That we have done it this early (the deal must have been in the pipeline for weeks, if not months) gives me hope that we will indeed see a more positive approach in the upcoming transfer window. Do your scouting, your negotiations in the background, wrap up the deal, announce it, Bob’s your uncle!

But we also need new additions in the striker department and by the looks of it we seem to be willing to strike early in that department too (pardon the pun)!
Kelechi Iheanacho is a 20year old great prospect, funnily enough a Man City player too (probably not a bad idea to foster good relationships with a club like Man City for future transfers in both directions).

It’s hard to say at this point how likely his signing is. If a fee has been agreed between the clubs. If Iheanacho would be willing to come to West Ham. I’d love to see us sign the lad. Yes, he won’t come cheap. And he hasn’t been a regular starter for Man City which is why we actually even have a chance to sign him in the first place.
If he was banging in 20 goals a season for Man City they wouldn’t sell and we wouldn’t be able to afford his fee.
I have also read Man City might insist on a buyback clause. Which may be a bullet we just have to bite at this junction.

For me it is important to quickly secure deals for two new young strikers, maybe even Batshuayi. First of all because I think we urgently need new strikers we can rely on to feature for the vast majority of games. But secondly to put pressure on the likes of Carroll and Sakho. Both of them simply haven’t featured enough for us (for various reasons), yet they could expect up to now to still feature regularly whenever healthy again because of their wages and because there were no credible alternatives.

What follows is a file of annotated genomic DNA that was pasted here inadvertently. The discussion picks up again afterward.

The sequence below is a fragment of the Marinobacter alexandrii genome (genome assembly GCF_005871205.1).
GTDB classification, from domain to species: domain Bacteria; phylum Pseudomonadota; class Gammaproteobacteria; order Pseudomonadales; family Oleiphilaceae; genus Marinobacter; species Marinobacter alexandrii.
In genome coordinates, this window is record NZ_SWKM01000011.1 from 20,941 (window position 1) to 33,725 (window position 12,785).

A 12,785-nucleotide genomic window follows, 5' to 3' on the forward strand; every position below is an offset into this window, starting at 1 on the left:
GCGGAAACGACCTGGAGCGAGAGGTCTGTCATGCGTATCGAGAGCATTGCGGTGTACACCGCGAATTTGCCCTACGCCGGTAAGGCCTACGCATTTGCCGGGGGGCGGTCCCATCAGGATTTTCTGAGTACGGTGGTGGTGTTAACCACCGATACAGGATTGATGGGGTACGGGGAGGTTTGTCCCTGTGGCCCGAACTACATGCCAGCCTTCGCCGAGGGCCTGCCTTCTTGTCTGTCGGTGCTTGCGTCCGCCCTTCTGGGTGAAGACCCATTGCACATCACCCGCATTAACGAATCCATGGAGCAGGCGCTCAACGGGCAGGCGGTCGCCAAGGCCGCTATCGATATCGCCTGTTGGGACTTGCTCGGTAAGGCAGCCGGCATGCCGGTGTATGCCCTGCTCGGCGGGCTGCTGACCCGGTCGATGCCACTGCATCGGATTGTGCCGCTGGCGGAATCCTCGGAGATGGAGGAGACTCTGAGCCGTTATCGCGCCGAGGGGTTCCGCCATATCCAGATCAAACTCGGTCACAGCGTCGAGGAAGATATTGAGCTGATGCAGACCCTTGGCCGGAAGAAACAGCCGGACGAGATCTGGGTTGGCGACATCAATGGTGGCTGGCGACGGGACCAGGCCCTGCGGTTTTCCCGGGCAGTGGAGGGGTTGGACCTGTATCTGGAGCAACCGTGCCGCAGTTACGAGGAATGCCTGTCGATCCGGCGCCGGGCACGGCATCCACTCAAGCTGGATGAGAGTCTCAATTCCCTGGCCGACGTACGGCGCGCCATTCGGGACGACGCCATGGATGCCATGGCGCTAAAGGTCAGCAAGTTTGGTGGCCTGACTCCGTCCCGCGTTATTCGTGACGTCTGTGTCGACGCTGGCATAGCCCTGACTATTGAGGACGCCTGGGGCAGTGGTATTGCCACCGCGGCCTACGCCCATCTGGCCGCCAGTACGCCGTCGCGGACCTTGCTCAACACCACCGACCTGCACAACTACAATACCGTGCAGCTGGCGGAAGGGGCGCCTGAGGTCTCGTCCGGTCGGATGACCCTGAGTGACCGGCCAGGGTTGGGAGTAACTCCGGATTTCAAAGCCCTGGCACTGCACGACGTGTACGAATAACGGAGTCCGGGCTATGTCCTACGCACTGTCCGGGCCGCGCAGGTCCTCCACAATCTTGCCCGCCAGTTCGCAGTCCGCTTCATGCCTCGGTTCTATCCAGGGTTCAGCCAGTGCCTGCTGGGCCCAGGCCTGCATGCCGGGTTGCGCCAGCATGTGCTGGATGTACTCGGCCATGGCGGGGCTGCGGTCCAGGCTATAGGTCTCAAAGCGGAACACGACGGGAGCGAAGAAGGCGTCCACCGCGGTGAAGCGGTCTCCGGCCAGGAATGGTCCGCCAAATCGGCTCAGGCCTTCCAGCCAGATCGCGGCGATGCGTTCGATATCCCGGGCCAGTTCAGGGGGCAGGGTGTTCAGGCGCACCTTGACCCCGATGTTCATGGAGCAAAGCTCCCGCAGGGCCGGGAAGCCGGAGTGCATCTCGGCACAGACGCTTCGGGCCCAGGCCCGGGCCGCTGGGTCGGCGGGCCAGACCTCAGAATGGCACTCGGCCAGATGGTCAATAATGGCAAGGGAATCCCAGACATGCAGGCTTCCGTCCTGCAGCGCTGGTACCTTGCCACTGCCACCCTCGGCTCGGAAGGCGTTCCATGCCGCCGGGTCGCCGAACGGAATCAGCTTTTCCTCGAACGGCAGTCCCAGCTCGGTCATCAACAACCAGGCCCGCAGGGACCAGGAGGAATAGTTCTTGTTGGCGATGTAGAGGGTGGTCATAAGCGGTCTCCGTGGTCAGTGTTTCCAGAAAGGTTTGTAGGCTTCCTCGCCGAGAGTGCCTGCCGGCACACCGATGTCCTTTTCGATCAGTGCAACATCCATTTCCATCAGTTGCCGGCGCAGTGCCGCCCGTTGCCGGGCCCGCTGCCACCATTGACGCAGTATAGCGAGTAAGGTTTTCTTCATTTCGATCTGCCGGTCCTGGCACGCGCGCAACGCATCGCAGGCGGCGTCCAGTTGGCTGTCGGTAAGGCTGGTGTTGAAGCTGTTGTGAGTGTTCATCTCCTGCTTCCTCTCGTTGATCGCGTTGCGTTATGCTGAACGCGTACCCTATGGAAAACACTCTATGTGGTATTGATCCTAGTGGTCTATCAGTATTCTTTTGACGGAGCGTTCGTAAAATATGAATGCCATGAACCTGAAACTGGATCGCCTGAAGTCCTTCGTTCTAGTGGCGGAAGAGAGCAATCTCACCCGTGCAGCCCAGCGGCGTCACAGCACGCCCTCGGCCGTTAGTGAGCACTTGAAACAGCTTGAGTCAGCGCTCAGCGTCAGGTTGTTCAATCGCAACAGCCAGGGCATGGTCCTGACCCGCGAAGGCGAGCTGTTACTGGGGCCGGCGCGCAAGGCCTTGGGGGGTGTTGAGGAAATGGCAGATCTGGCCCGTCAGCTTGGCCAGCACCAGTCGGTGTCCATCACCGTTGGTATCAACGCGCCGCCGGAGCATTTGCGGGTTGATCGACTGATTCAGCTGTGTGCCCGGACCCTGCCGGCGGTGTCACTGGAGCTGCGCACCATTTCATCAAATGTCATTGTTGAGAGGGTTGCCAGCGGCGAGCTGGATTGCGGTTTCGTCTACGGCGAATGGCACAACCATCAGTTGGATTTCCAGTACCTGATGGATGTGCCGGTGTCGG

Maybe two new young strikers added to the pecking order at West Ham might “convince” Carroll and/or Sakho to get their act together and get/keep themselves in top shape throughout the entire season (including looking after yourself in the summer break). If they don’t feature much anymore, apart from as impact subs, maybe they will be more inclined to look out for a transfer, that is if they still have a genuine desire to play football week in week out.

I am prepared to be pleasantly surprised by our board when it comes to our upcoming transfer business. Zabaleta was a very promising start indeed and if Gold and Sullivan were to continue in a similar vein now when wrapping up deals for new strikers I will happily breathe a sigh of relief first and heap praise on them next.

I’m sure most of you know that season ticket renewal deadline is coming up fast on Wednesday, May 31st, a date I remember so well because it’s me brother’s birthday.
I know a few on here are still mulling over whether to renew or packing it in next season. I wouldn’t dream of trying to tell other people what to do, it’s a deeply personal decision for everybody, same as it was for me.

But maybe you can let us know in the comments once you’ve made that decision and also what your reasons were for renewing or not doing so.

I expect us to make another signing as early as this week. Please continue going to bed though. You will still get the hopefully positive news a bit later, either the next morning or during the day. COYI!